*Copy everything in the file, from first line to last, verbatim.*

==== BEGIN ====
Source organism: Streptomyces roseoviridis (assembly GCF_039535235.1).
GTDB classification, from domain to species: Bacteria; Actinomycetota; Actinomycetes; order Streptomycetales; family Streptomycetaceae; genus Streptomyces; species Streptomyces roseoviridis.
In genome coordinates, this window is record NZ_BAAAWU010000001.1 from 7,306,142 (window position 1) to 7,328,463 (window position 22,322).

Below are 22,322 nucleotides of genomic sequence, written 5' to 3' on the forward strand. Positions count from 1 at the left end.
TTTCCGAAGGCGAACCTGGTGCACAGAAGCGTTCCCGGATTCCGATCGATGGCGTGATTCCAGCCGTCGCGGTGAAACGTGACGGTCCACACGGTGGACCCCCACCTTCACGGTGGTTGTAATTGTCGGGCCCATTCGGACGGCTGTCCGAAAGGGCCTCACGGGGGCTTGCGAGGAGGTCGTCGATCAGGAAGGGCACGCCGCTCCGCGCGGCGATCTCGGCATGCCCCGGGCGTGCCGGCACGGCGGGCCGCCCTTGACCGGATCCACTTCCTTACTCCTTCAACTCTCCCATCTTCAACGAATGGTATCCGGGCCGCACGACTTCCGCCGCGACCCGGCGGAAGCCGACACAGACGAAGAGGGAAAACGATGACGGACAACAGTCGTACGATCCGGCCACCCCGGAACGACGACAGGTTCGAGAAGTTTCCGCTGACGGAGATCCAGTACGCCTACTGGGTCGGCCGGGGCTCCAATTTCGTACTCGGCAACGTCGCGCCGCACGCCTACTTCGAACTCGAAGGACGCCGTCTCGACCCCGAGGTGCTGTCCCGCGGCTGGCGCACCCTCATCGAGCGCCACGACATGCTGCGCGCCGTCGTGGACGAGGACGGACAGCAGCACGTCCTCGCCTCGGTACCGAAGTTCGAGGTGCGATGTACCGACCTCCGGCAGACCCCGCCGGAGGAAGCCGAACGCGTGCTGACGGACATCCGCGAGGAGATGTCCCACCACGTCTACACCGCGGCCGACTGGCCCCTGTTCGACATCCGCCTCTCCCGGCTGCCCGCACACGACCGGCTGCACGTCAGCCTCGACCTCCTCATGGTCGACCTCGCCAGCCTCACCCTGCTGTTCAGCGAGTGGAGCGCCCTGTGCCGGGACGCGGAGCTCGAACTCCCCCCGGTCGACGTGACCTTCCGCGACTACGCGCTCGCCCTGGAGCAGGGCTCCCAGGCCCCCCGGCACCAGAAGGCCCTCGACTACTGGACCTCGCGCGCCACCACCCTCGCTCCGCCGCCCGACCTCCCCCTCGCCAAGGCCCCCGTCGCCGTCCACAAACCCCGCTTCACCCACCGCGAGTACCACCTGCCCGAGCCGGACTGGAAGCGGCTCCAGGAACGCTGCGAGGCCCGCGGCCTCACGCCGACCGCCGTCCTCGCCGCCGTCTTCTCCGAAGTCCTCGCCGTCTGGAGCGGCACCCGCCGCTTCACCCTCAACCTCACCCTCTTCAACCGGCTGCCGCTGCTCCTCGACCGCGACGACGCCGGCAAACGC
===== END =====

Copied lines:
Source organism: Streptomyces roseoviridis (assembly GCF_039535235.1).
GTDB classification, from domain to species: Bacteria; Actinomycetota; Actinomycetes; order Streptomycetales; family Streptomycetaceae; genus Streptomyces; species Streptomyces roseoviridis.
In genome coordinates, this window is record NZ_BAAAWU010000001.1 from 7,306,142 (window position 1) to 7,328,463 (window position 22,322).

Below are 22,322 nucleotides of genomic sequence, written 5' to 3' on the forward strand. Positions count from 1 at the left end.
TTTCCGAAGGCGAACCTGGTGCACAGAAGCGTTCCCGGATTCCGATCGATGGCGTGATTCCAGCCGTCGCGGTGAAACGTGACGGTCCACACGGTGGACCCCCACCTTCACGGTGGTTGTAATTGTCGGGCCCATTCGGACGGCTGTCCGAAAGGGCCTCACGGGGGCTTGCGAGGAGGTCGTCGATCAGGAAGGGCACGCCGCTCCGCGCGGCGATCTCGGCATGCCCCGGGCGTGCCGGCACGGCGGGCCGCCCTTGACCGGATCCACTTCCTTACTCCTTCAACTCTCCCATCTTCAACGAATGGTATCCGGGCCGCACGACTTCCGCCGCGACCCGGCGGAAGCCGACACAGACGAAGAGGGAAAACGATGACGGACAACAGTCGTACGATCCGGCCACCCCGGAACGACGACAGGTTCGAGAAGTTTCCGCTGACGGAGATCCAGTACGCCTACTGGGTCGGCCGGGGCTCCAATTTCGTACTCGGCAACGTCGCGCCGCACGCCTACTTCGAACTCGAAGGACGCCGTCTCGACCCCGAGGTGCTGTCCCGCGGCTGGCGCACCCTCATCGAGCGCCACGACATGCTGCGCGCCGTCGTGGACGAGGACGGACAGCAGCACGTCCTCGCCTCGGTACCGAAGTTCGAGGTGCGATGTACCGACCTCCGGCAGACCCCGCCGGAGGAAGCCGAACGCGTGCTGACGGACATCCGCGAGGAGATGTCCCACCACGTCTACACCGCGGCCGACTGGCCCCTGTTCGACATCCGCCTCTCCCGGCTGCCCGCACACGACCGGCTGCACGTCAGCCTCGACCTCCTCATGGTCGACCTCGCCAGCCTCACCCTGCTGTTCAGCGAGTGGAGCGCCCTGTGCCGGGACGCGGAGCTCGAACTCCCCCCGGTCGACGTGACCTTCCGCGACTACGCGCTCGCCCTGGAGCAGGGCTCCCAGGCCCCCCGGCACCAGAAGGCCCTCGACTACTGGACCTCGCGCGCCACCACCCTCGCTCCGCCGCCCGACCTCCCCCTCGCCAAGGCCCCCGTCGCCGTCCACAAACCCCGCTTCACCCACCGCGAGTACCACCTGCCCGAGCCGGACTGGAAGCGGCTCCAGGAACGCTGCGAGGCCCGCGGCCTCACGCCGACCGCCGTCCTCGCCGCCGTCTTCTCCGAAGTCCTCGCCGTCTGGAGCGGCACCCGCCGCTTCACCCTCAACCTCACCCTCTTCAACCGGCTGCCGCTGCTCCTCGACCGCGACGACGCCGGCAAACGC